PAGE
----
The only worry I have is that I’ve been witnessing racist and xenophobic behaviour here in Finland among ordinary people for the last two decades, long before we started hearing names like Timo Soini or Halla-Aho. I believe the PS just gave voice to them, but there has always been racism here in Finland. Twenty, or even just ten years ago people didn’t talk openly about immigration, but the general attitude towards foreigners was the same, if not worst. At least, the fact that today many governmental offices are forced to implement somehow the equality act, has given some results, thanks to the EU. However, we still have a long way to go, PS or not.
Hi Max and nice to see you on Migrant Tales. Two decades ago there were very few immigrants but as you said racism and strong anti-foreign sentiment was prevalent. Back then there were no laws such as the Non-Discrimination Act and the old 1919 Constitution wasn’t very enthused about immigrants and minorities. You put it very well: “I believe the PS just gave voice to them (racists).”
I hope, and I am confident, that Finland will understand that toying and flirting with racism is the same as tearing down your democratic and Nordic values of social equality. That is what is at stake today in Finland and in many parts of Europe.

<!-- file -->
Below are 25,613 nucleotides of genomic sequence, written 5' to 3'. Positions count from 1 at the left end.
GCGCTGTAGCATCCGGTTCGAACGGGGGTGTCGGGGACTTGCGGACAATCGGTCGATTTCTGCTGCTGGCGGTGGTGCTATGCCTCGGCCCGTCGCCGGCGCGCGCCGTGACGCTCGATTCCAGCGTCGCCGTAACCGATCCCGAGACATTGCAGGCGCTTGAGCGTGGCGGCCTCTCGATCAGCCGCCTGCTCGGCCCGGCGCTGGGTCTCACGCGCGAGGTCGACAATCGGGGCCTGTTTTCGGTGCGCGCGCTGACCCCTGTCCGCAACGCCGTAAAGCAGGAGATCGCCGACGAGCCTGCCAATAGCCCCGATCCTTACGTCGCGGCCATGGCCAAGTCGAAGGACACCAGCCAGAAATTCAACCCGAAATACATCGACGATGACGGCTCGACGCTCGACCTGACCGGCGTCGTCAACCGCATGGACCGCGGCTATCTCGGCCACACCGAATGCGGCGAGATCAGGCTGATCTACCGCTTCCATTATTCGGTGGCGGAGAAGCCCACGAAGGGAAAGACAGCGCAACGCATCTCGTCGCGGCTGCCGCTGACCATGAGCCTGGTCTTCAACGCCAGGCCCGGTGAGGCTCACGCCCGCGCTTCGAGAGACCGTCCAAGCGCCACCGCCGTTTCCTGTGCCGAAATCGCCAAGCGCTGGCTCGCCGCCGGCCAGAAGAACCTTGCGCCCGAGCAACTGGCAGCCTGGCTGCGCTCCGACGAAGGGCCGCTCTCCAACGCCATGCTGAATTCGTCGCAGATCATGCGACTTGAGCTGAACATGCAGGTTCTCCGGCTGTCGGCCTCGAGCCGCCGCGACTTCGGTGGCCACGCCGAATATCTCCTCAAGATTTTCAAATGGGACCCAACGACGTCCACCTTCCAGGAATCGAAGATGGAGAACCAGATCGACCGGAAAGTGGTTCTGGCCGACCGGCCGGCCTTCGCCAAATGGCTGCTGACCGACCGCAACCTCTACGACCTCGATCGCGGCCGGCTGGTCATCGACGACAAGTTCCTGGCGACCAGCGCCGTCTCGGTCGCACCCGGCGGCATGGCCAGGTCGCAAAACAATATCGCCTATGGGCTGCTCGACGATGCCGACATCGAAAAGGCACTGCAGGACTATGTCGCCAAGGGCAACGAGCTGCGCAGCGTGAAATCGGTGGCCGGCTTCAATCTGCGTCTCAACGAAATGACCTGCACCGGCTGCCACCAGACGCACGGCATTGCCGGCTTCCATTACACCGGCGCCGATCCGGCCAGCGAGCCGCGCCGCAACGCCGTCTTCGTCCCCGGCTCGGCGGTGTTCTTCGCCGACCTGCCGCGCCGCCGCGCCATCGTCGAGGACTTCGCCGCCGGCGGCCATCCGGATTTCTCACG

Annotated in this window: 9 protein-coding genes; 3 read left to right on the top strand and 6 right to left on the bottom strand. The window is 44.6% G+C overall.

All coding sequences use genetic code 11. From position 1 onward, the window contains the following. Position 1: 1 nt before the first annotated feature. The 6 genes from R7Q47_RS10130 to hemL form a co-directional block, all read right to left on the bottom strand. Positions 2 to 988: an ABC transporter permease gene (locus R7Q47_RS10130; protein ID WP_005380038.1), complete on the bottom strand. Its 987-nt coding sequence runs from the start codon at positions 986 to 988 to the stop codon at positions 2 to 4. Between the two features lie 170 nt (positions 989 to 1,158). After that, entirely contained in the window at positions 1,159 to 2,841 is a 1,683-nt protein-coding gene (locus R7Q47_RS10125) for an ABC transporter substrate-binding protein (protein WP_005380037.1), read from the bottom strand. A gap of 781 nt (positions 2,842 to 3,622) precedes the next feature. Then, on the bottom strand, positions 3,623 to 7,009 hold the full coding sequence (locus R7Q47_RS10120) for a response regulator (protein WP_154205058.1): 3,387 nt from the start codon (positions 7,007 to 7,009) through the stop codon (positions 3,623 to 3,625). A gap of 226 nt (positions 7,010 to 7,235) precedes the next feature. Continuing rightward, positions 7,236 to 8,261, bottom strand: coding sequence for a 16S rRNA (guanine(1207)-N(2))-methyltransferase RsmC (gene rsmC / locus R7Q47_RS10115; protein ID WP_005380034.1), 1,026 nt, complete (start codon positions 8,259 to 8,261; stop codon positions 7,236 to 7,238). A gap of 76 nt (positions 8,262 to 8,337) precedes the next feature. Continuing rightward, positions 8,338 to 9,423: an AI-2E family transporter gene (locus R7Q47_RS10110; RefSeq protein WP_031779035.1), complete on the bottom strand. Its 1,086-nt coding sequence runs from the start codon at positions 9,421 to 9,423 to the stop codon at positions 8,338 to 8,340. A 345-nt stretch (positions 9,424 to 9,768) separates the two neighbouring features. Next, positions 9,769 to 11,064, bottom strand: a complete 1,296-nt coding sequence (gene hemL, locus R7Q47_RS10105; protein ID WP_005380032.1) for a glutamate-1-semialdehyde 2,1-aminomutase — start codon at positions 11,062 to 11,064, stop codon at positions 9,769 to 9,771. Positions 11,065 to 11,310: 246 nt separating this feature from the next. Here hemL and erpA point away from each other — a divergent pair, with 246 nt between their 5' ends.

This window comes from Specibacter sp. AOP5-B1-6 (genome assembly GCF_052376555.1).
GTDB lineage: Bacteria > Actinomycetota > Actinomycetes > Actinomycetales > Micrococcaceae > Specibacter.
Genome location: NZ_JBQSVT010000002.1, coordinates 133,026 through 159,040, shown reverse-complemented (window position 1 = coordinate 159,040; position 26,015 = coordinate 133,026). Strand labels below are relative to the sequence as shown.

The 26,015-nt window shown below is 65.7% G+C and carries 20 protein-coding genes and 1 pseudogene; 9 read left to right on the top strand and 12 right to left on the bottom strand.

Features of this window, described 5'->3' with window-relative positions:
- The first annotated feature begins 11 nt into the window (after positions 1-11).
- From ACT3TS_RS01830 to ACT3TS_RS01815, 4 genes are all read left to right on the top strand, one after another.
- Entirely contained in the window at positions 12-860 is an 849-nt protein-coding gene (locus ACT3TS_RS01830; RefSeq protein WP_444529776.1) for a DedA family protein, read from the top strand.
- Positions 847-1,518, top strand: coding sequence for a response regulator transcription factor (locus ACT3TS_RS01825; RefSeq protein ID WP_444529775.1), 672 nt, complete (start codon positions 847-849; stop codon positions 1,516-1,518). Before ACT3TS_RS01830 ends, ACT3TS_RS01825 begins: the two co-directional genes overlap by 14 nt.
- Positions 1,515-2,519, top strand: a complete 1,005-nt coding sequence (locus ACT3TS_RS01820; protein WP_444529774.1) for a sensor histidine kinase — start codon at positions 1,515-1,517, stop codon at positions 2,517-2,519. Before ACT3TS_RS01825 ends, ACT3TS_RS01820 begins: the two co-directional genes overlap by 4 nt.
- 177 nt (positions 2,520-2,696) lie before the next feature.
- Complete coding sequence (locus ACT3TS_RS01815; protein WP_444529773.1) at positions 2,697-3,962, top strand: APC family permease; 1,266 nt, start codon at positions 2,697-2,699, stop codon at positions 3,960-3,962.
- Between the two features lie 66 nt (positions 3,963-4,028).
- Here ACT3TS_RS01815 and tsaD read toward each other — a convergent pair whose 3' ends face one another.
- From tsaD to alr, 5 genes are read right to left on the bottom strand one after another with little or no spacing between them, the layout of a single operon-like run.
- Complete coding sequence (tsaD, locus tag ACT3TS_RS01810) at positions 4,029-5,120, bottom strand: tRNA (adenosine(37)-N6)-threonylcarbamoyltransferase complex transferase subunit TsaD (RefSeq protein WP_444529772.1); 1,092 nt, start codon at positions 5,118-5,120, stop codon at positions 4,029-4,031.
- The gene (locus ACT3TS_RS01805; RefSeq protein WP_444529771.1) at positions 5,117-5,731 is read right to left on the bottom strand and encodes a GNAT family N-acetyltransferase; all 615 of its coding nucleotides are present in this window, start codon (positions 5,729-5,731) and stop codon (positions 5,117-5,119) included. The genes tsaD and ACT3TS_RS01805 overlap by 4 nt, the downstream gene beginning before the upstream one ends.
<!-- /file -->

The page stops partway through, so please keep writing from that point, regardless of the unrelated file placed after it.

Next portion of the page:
We hope to hear more of you, Max.
It’s too far away (next year) and sadly I don’t think Finns have the same kinship with Norway that Denmark do. It would be nice if something good came out of the killings with a mass uprising against racism… but I don’t see it being too likely here.
Hi Elisa you may be right but I hope that we will have the courage to stand up against this social ill for the sake of our children and future generations.
I would think, this meang that the goal have been achieved and now these party are useless.
I hope you are right Asian but I think we are still far from rendering these parties useless. They have got a big blow in Norway and Denmark. Let’s how things pan out next year in Finland.
Enrique, the problem your logic is that (or I believe) most of the True Finns supporters don’t see them as a racist or even far-right party. EU bailout is probably much bigger issue and if Greek collapse before the election, I believe there might be even bigger “jytky” for the True Finns than last time.
Niko, I have called the PS a right-wing populist party. The matter that unites them with other parties in this league is their anti-EU, anti-immigration and especially anti-Islam stance. The PS is a mixed bag of ideologies. One of these gets a lot of attention: the far right anti-immigration wing led by Jussi Halla-aho. They are pretty much in the same ideological league as the Danish People’s Party. The term “far right” has changed. Today it can mean “Counter-Jihadist” or being pro-Israel and anti-Nazi. But there is one overriding characteristic: race or ethnicity and loathing for cultural diversity.
Even though Europe is in a mess these days, there is a big difference between what the PS wants to be done compared with other mainstream parties. The difference is that the PS wants Finland out of the euro and for the EU to implode. The reason why the PS want to see the demise of the EU is because they believe that an end to the EU will make us richer and more independent. If the EU fails we will end up being poorer and there will be greater chances for war.